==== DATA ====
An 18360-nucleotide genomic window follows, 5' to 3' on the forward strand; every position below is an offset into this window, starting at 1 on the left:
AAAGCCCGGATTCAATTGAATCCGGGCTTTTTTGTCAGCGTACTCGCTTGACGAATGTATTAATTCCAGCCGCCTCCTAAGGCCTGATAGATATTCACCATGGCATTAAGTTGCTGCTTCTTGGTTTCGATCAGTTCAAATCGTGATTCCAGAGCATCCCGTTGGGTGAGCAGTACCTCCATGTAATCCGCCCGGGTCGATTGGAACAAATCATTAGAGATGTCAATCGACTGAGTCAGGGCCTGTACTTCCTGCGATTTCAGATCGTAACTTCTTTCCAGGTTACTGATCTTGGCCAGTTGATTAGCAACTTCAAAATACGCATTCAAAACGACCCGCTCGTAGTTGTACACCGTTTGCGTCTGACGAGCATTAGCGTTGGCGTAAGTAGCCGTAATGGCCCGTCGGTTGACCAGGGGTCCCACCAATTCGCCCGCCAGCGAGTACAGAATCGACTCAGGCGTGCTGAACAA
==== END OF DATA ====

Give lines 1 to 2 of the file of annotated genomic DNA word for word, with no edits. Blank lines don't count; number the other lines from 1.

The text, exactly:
An 18360-nucleotide genomic window follows, 5' to 3' on the forward strand; every position below is an offset into this window, starting at 1 on the left:
AAAGCCCGGATTCAATTGAATCCGGGCTTTTTTGTCAGCGTACTCGCTTGACGAATGTATTAATTCCAGCCGCCTCCTAAGGCCTGATAGATATTCACCATGGCATTAAGTTGCTGCTTCTTGGTTTCGATCAGTTCAAATCGTGATTCCAGAGCATCCCGTTGGGTGAGCAGTACCTCCATGTAATCCGCCCGGGTCGATTGGAACAAATCATTAGAGATGTCAATCGACTGAGTCAGGGCCTGTACTTCCTGCGATTTCAGATCGTAACTTCTTTCCAGGTTACTGATCTTGGCCAGTTGATTAGCAACTTCAAAATACGCATTCAAAACGACCCGCTCGTAGTTGTACACCGTTTGCGTCTGACGAGCATTAGCGTTGGCGTAAGTAGCCGTAATGGCCCGTCGGTTGACCAGGGGTCCCACCAATTCGCCCGCCAGCGAGTACAGAATCGACTCAGGCGTGCTGAACAA